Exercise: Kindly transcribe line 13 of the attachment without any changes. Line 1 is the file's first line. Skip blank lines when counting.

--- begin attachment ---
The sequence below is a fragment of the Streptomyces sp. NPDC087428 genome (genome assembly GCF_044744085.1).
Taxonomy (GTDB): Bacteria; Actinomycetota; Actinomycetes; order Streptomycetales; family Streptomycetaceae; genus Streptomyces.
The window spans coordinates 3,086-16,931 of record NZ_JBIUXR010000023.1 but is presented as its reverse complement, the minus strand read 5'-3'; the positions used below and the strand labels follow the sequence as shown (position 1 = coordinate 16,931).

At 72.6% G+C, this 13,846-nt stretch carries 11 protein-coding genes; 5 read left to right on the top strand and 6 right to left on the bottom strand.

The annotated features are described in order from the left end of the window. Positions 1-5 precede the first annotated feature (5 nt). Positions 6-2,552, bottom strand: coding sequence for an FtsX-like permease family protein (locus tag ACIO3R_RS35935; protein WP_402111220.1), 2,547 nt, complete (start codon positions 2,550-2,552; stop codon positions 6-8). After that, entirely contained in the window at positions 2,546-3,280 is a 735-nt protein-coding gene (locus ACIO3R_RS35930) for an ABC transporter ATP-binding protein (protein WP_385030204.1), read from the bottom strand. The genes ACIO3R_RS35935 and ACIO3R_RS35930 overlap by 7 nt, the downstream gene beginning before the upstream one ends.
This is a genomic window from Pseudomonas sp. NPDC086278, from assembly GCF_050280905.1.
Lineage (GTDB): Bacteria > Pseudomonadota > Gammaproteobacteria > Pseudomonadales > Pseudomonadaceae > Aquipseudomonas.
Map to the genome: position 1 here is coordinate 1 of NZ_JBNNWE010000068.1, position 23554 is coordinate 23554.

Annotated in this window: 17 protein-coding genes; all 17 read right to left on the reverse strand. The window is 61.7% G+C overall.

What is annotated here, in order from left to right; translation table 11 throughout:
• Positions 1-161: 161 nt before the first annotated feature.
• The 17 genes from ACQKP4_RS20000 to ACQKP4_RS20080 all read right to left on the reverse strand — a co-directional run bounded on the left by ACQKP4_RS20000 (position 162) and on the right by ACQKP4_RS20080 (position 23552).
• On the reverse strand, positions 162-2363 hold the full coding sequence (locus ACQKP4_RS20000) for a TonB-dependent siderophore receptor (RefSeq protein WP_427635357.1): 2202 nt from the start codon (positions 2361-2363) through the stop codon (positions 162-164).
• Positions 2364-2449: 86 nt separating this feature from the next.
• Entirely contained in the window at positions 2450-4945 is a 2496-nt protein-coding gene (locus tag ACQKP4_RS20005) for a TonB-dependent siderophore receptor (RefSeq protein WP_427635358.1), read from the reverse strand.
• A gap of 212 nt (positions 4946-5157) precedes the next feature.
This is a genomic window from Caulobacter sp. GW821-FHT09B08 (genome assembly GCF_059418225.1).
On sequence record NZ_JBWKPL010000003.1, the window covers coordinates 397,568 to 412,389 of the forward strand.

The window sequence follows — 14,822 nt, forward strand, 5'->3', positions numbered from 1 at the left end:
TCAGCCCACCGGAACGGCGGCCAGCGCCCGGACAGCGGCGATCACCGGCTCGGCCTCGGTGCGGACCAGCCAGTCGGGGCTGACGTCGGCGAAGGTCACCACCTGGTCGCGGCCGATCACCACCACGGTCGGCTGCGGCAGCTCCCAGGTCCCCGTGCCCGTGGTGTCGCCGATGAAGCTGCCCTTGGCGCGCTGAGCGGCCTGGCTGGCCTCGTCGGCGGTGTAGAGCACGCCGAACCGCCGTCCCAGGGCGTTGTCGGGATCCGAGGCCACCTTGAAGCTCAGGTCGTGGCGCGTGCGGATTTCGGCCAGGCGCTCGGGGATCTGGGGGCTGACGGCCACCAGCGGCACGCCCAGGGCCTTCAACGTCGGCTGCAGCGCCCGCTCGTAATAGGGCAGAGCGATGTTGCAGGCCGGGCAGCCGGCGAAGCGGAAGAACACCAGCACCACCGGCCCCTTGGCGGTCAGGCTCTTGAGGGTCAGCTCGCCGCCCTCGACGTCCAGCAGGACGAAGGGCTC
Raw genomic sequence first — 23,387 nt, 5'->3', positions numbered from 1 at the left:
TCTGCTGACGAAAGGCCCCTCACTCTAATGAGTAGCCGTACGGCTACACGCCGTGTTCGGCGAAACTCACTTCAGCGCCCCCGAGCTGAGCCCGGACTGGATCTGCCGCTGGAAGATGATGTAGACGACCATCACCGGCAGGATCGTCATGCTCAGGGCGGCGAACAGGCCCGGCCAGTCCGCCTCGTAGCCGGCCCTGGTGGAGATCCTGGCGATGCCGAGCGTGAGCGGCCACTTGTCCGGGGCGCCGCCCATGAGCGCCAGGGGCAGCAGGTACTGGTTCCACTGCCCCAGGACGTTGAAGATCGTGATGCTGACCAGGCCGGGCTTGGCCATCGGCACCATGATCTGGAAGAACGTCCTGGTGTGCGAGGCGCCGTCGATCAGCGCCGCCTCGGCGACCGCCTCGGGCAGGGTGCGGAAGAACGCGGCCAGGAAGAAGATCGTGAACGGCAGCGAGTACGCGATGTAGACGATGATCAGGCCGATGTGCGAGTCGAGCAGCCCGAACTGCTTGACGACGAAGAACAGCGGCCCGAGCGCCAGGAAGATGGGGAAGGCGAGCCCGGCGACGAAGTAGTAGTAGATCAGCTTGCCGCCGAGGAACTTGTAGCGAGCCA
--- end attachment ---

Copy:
• On the reverse strand, positions 162-2363 hold the full coding sequence (locus ACQKP4_RS20000) for a TonB-dependent siderophore receptor (RefSeq protein WP_427635357.1): 2202 nt from the start codon (positions 2361-2363) through the stop codon (positions 162-164).